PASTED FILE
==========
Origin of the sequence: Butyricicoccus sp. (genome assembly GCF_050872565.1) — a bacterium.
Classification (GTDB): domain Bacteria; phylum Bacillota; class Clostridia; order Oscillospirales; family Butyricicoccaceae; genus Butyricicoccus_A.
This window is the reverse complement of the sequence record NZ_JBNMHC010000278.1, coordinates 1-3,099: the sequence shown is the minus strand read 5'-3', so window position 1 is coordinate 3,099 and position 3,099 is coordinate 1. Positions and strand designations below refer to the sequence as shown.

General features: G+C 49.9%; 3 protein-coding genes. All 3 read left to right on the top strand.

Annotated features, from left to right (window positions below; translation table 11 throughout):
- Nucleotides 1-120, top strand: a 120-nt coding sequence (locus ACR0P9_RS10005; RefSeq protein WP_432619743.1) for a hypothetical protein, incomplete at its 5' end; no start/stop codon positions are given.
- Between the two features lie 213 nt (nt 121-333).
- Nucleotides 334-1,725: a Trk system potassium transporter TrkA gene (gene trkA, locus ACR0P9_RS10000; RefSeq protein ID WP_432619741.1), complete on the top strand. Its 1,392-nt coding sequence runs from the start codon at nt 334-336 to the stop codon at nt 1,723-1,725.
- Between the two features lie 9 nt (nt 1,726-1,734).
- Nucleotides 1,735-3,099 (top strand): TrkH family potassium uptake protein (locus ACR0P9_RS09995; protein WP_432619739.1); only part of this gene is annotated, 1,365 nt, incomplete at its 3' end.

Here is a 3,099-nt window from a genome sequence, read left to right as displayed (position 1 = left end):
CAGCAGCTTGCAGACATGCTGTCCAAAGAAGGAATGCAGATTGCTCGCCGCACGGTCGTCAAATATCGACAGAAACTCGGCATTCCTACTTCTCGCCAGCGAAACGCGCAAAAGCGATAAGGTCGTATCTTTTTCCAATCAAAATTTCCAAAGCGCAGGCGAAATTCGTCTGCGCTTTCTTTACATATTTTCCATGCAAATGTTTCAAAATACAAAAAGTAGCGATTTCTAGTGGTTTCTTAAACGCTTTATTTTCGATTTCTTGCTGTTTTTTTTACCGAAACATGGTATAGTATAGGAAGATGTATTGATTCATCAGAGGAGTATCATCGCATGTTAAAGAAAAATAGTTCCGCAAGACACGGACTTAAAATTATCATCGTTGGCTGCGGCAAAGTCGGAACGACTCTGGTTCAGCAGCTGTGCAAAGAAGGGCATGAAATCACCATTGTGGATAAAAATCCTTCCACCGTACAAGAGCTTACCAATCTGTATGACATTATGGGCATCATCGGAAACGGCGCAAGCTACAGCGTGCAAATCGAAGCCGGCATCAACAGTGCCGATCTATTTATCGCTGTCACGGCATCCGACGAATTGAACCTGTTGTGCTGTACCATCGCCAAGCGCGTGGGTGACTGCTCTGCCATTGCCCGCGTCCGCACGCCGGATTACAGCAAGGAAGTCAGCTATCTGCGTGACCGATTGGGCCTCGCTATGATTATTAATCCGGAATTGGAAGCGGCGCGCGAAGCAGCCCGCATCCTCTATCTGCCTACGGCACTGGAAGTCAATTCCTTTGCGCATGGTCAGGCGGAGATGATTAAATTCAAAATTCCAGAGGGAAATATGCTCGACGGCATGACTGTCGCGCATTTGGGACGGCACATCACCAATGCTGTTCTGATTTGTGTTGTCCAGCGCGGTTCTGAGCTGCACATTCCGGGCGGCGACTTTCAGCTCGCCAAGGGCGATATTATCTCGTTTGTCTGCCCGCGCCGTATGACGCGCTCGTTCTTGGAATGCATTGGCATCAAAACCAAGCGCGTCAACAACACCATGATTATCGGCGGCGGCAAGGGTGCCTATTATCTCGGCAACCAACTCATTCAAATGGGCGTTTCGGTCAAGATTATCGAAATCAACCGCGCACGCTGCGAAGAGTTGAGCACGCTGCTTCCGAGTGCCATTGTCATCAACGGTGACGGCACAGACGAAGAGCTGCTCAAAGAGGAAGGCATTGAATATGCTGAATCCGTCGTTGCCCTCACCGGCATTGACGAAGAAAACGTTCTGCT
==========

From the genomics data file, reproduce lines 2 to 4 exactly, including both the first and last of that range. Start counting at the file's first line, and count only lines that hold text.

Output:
Classification (GTDB): domain Bacteria; phylum Bacillota; class Clostridia; order Oscillospirales; family Butyricicoccaceae; genus Butyricicoccus_A.
This window is the reverse complement of the sequence record NZ_JBNMHC010000278.1, coordinates 1-3,099: the sequence shown is the minus strand read 5'-3', so window position 1 is coordinate 3,099 and position 3,099 is coordinate 1. Positions and strand designations below refer to the sequence as shown.

General features: G+C 49.9%; 3 protein-coding genes. All 3 read left to right on the top strand.